Pre-Nups: Should I have one? What are they? What is their purpose?
A prenuptial agreement (pre-nup) is an agreement parties enter into before marriage. It regulates the type of matrimonial property regime that will be applicable to their marriage, during the duration of the marriage. A pre-nup is often thought of as something that people enter into simply in the event of divorce. This is not so. A pre-nup can become very important if the marriage is ended for other reasons such as death of a spouse. It also regulates debts and as a result the relationship you have with your creditors (eg the bank) as well as your assets (your car or house etc).
If parties are married without a pre-nup, they are automatically married in Community of Property in terms of South African law. This means that neither party has the ability to enter into any contract without the other party’s consent. In other words, even your business contracts, employment contracts and so forth, must carry your spouses consent. This can be a major hamper for any person. However, arguably, the biggest consequence with marriage in community of property is that the debts of one spouse become the joint debts of both spouses. This can be catastrophic for any couple. Eg. if you are in business and the business is liquidated because a client failed to pay you, or something as simple as economic down-turn, your spouse (and you) can be held liable for any debts and sureties. Thus, your spouse is always in the line of fire whenever debts are incurred. However, in Community of Property also means that spouses share all assets. Eg if you won the lottery, your spouse is entitled to half thereof, even if you are currently going through a divorce.
Generally, when a spouse passes away and the parties were married in community of property, BOTH estates are wound up by the executor, debts paid from both parties estates and the balance (if any) is automatically given 50% to the other spouse. Wills and Estates are beyond the scope of this article and for more on Wills and Estates please see our blog at https://www.hamelattorneys.co.za/your-will-and-testament-how-to-ensure-that-you-adequately-provide-for-your-loved-ones-upon-death/
If you and your spouse chose to marry with a pre-nup there are 2 choices: Out of Community of Property including the Accrual System and Out of Community of Property Excluding the Accrual System.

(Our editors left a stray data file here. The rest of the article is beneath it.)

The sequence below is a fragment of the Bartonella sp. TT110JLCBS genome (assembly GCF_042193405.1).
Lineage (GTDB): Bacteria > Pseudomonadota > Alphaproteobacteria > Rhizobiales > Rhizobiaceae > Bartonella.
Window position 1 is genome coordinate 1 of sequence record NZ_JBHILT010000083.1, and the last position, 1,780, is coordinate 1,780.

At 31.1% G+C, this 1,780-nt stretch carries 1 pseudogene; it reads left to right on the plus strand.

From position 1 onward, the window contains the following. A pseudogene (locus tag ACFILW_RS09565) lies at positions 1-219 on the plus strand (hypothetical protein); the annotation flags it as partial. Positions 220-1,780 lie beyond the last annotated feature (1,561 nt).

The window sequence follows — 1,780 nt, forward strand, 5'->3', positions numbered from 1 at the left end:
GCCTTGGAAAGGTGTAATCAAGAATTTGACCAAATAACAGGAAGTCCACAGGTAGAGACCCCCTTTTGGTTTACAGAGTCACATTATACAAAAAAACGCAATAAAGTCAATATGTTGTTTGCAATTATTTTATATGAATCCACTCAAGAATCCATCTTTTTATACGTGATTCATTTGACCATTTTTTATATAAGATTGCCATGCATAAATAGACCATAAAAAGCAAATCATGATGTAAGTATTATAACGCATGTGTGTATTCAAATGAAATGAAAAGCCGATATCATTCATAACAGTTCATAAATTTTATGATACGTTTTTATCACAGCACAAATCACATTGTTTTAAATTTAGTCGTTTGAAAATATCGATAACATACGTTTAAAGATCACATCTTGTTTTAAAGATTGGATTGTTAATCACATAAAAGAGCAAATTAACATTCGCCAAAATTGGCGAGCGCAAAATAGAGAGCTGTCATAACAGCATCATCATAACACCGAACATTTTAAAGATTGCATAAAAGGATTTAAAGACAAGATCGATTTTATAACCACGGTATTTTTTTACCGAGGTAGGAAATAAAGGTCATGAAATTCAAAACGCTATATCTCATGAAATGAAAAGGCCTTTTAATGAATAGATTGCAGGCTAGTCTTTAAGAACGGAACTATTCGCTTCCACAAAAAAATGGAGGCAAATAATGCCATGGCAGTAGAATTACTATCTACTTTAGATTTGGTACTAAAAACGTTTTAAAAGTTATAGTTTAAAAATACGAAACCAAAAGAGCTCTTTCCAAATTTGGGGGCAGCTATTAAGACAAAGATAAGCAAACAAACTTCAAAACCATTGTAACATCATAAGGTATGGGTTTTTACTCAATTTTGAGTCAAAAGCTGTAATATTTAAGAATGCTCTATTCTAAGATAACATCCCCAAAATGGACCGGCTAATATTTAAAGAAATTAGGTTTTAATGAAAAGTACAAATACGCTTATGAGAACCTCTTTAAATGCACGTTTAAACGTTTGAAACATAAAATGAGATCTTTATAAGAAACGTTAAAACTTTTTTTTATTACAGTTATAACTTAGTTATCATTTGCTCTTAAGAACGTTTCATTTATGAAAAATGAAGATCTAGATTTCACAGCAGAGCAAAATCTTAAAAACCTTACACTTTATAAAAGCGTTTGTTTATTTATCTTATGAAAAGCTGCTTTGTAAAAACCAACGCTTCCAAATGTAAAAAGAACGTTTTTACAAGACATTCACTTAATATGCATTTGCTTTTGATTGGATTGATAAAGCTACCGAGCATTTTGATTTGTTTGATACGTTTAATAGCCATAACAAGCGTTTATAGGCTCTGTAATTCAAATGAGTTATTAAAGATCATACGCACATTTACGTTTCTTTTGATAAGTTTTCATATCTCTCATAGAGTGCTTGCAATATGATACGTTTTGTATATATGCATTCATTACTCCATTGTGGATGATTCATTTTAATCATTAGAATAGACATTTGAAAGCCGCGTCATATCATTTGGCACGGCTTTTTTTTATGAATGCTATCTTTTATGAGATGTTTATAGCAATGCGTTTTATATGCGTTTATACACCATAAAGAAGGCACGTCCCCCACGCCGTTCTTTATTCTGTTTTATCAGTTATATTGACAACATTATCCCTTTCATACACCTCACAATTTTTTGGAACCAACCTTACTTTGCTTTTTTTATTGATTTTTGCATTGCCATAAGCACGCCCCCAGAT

When marrying with the accrual system, the parties values (and certain assets) may be excluded from the marriage. Thus, upon death or divorce, this value is subtracted and the balance divided as per the accrual the spouses have accumulated since marriage (the same in the case of death and the Executor winds up either spouse’s estate). Prior to entering into a marriage with the Accrual System, it is highly advised that you consult with an attorney on the subject so that you are certain of the consequences of the Accrual System, before simply entering into such an Agreement. It is also important that the Agreement itself adequately describes the values and assets. Trying to argue years in the future about an Agreement that was not read properly or not properly drafted can be an utter nightmare and very, very difficult to prove. READ and re-read your Agreement as drafted by your attorney before you simply sign it. Know the consequences of the Agreement thoroughly.
Pre-Nups Out of Community of Property excluding the Accrual system means each party retains their own assets and each party retains and is responsible for their own debts. Neither spouse can be sued for the others debts and neither spouse has an automatic right to assets which they did not assist to pay for or acquire.
Pre-Nups must be entered into prior to marriage and must be registered with the Deeds Office by your attorney. No pre-nups can be entered into after a marriage has been concluded. It is therefore advised that you consult with your attorney regarding the right type of pre-nup (if any) you should enter into, the consequences thereof and the procedure at least a few weeks prior to entering into your marriage.
Contact us today to set up your consultation at https://www.hamelattorneys.co.za/contact/ or on 012 754 3385. Our consultations may be done in person (after lock-down) or at any time, with set appointment online via Skype.